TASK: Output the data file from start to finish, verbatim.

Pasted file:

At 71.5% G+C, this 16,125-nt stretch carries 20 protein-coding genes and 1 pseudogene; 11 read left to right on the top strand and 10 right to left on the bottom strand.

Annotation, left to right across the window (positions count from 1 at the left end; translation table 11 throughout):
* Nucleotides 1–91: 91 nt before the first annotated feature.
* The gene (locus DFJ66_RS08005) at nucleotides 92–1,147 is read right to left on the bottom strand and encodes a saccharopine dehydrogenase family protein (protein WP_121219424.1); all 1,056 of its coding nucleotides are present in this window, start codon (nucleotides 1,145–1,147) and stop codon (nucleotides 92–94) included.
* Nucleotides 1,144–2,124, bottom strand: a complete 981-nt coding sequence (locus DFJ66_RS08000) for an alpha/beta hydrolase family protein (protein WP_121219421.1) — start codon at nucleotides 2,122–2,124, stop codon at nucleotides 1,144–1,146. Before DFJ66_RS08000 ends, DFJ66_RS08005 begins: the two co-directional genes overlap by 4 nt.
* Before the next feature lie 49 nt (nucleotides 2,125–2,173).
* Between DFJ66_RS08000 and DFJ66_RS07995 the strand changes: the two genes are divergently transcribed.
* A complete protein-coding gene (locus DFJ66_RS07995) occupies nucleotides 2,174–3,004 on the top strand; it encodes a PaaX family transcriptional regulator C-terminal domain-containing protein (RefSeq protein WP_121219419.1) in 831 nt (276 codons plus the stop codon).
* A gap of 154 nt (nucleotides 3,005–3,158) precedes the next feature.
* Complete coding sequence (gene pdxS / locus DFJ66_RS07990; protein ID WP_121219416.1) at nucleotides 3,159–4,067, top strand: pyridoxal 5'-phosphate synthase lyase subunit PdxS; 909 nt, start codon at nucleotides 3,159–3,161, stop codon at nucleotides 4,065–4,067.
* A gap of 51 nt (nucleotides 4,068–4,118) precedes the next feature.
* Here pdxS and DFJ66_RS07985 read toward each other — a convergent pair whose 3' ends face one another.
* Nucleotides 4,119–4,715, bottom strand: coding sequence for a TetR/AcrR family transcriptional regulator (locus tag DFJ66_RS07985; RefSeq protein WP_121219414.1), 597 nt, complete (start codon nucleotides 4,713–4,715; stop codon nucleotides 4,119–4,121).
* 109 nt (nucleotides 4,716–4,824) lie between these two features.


At 71.5% G+C, this 16,125-nt stretch carries 20 protein-coding genes and 1 pseudogene; 11 read left to right on the top strand and 10 right to left on the bottom strand.

Annotation, left to right across the window (positions count from 1 at the left end; translation table 11 throughout):
* Nucleotides 1–91: 91 nt before the first annotated feature.
* The gene (locus DFJ66_RS08005) at nucleotides 92–1,147 is read right to left on the bottom strand and encodes a saccharopine dehydrogenase family protein (protein WP_121219424.1); all 1,056 of its coding nucleotides are present in this window, start codon (nucleotides 1,145–1,147) and stop codon (nucleotides 92–94) included.
* Nucleotides 1,144–2,124, bottom strand: a complete 981-nt coding sequence (locus DFJ66_RS08000) for an alpha/beta hydrolase family protein (protein WP_121219421.1) — start codon at nucleotides 2,122–2,124, stop codon at nucleotides 1,144–1,146. Before DFJ66_RS08000 ends, DFJ66_RS08005 begins: the two co-directional genes overlap by 4 nt.
* Before the next feature lie 49 nt (nucleotides 2,125–2,173).
* Between DFJ66_RS08000 and DFJ66_RS07995 the strand changes: the two genes are divergently transcribed.
* A complete protein-coding gene (locus DFJ66_RS07995) occupies nucleotides 2,174–3,004 on the top strand; it encodes a PaaX family transcriptional regulator C-terminal domain-containing protein (RefSeq protein WP_121219419.1) in 831 nt (276 codons plus the stop codon).
* A gap of 154 nt (nucleotides 3,005–3,158) precedes the next feature.
* Complete coding sequence (gene pdxS / locus DFJ66_RS07990; protein ID WP_121219416.1) at nucleotides 3,159–4,067, top strand: pyridoxal 5'-phosphate synthase lyase subunit PdxS; 909 nt, start codon at nucleotides 3,159–3,161, stop codon at nucleotides 4,065–4,067.
* A gap of 51 nt (nucleotides 4,068–4,118) precedes the next feature.
* Here pdxS and DFJ66_RS07985 read toward each other — a convergent pair whose 3' ends face one another.
* Nucleotides 4,119–4,715, bottom strand: coding sequence for a TetR/AcrR family transcriptional regulator (locus tag DFJ66_RS07985; RefSeq protein WP_121219414.1), 597 nt, complete (start codon nucleotides 4,713–4,715; stop codon nucleotides 4,119–4,121).
* 109 nt (nucleotides 4,716–4,824) lie between these two features.